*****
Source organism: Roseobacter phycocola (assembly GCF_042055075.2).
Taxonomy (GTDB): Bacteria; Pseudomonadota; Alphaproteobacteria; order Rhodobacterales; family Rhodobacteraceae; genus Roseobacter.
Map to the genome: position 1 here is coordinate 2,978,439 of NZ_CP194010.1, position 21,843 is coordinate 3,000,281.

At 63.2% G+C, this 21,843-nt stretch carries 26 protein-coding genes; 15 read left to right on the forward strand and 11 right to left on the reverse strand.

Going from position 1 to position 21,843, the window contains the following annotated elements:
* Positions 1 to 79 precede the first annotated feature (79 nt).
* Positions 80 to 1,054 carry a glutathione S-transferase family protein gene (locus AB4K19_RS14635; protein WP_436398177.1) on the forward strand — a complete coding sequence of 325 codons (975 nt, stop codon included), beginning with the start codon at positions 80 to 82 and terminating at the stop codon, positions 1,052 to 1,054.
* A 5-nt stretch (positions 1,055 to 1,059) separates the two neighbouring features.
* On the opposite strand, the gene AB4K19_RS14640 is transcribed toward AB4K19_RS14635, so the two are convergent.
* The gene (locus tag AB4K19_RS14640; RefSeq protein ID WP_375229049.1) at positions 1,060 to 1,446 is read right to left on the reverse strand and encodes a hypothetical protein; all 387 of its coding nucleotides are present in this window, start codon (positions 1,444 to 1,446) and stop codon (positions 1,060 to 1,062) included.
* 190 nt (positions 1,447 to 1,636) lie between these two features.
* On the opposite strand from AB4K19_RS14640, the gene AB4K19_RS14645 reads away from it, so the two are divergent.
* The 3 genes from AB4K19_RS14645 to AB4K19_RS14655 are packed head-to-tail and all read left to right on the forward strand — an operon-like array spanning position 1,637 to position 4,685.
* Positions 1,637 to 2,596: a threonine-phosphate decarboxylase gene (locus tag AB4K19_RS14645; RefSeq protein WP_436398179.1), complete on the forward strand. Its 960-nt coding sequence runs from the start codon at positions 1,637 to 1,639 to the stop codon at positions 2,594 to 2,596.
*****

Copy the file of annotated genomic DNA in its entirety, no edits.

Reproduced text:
Source organism: Roseobacter phycocola (assembly GCF_042055075.2).
Taxonomy (GTDB): Bacteria; Pseudomonadota; Alphaproteobacteria; order Rhodobacterales; family Rhodobacteraceae; genus Roseobacter.
Map to the genome: position 1 here is coordinate 2,978,439 of NZ_CP194010.1, position 21,843 is coordinate 3,000,281.

At 63.2% G+C, this 21,843-nt stretch carries 26 protein-coding genes; 15 read left to right on the forward strand and 11 right to left on the reverse strand.

Going from position 1 to position 21,843, the window contains the following annotated elements:
* Positions 1 to 79 precede the first annotated feature (79 nt).
* Positions 80 to 1,054 carry a glutathione S-transferase family protein gene (locus AB4K19_RS14635; protein WP_436398177.1) on the forward strand — a complete coding sequence of 325 codons (975 nt, stop codon included), beginning with the start codon at positions 80 to 82 and terminating at the stop codon, positions 1,052 to 1,054.
* A 5-nt stretch (positions 1,055 to 1,059) separates the two neighbouring features.
* On the opposite strand, the gene AB4K19_RS14640 is transcribed toward AB4K19_RS14635, so the two are convergent.
* The gene (locus tag AB4K19_RS14640; RefSeq protein ID WP_375229049.1) at positions 1,060 to 1,446 is read right to left on the reverse strand and encodes a hypothetical protein; all 387 of its coding nucleotides are present in this window, start codon (positions 1,444 to 1,446) and stop codon (positions 1,060 to 1,062) included.
* 190 nt (positions 1,447 to 1,636) lie between these two features.
* On the opposite strand from AB4K19_RS14640, the gene AB4K19_RS14645 reads away from it, so the two are divergent.
* The 3 genes from AB4K19_RS14645 to AB4K19_RS14655 are packed head-to-tail and all read left to right on the forward strand — an operon-like array spanning position 1,637 to position 4,685.
* Positions 1,637 to 2,596: a threonine-phosphate decarboxylase gene (locus tag AB4K19_RS14645; RefSeq protein WP_436398179.1), complete on the forward strand. Its 960-nt coding sequence runs from the start codon at positions 1,637 to 1,639 to the stop codon at positions 2,594 to 2,596.